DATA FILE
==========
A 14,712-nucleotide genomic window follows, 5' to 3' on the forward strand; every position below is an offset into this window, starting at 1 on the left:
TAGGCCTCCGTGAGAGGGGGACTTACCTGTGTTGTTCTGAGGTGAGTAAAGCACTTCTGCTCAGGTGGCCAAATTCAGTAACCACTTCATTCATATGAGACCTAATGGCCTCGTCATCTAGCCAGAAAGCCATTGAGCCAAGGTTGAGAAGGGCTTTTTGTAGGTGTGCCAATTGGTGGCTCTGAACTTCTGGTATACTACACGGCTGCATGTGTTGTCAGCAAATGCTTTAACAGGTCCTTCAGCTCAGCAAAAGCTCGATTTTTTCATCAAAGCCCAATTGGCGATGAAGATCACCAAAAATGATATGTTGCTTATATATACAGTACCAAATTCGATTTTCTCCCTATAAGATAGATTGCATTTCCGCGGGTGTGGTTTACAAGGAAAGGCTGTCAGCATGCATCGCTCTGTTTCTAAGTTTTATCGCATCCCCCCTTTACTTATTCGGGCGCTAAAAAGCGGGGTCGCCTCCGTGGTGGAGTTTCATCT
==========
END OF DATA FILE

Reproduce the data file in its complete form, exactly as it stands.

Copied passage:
A 14,712-nucleotide genomic window follows, 5' to 3' on the forward strand; every position below is an offset into this window, starting at 1 on the left:
TAGGCCTCCGTGAGAGGGGGACTTACCTGTGTTGTTCTGAGGTGAGTAAAGCACTTCTGCTCAGGTGGCCAAATTCAGTAACCACTTCATTCATATGAGACCTAATGGCCTCGTCATCTAGCCAGAAAGCCATTGAGCCAAGGTTGAGAAGGGCTTTTTGTAGGTGTGCCAATTGGTGGCTCTGAACTTCTGGTATACTACACGGCTGCATGTGTTGTCAGCAAATGCTTTAACAGGTCCTTCAGCTCAGCAAAAGCTCGATTTTTTCATCAAAGCCCAATTGGCGATGAAGATCACCAAAAATGATATGTTGCTTATATATACAGTACCAAATTCGATTTTCTCCCTATAAGATAGATTGCATTTCCGCGGGTGTGGTTTACAAGGAAAGGCTGTCAGCATGCATCGCTCTGTTTCTAAGTTTTATCGCATCCCCCCTTTACTTATTCGGGCGCTAAAAAGCGGGGTCGCCTCCGTGGTGGAGTTTCATCT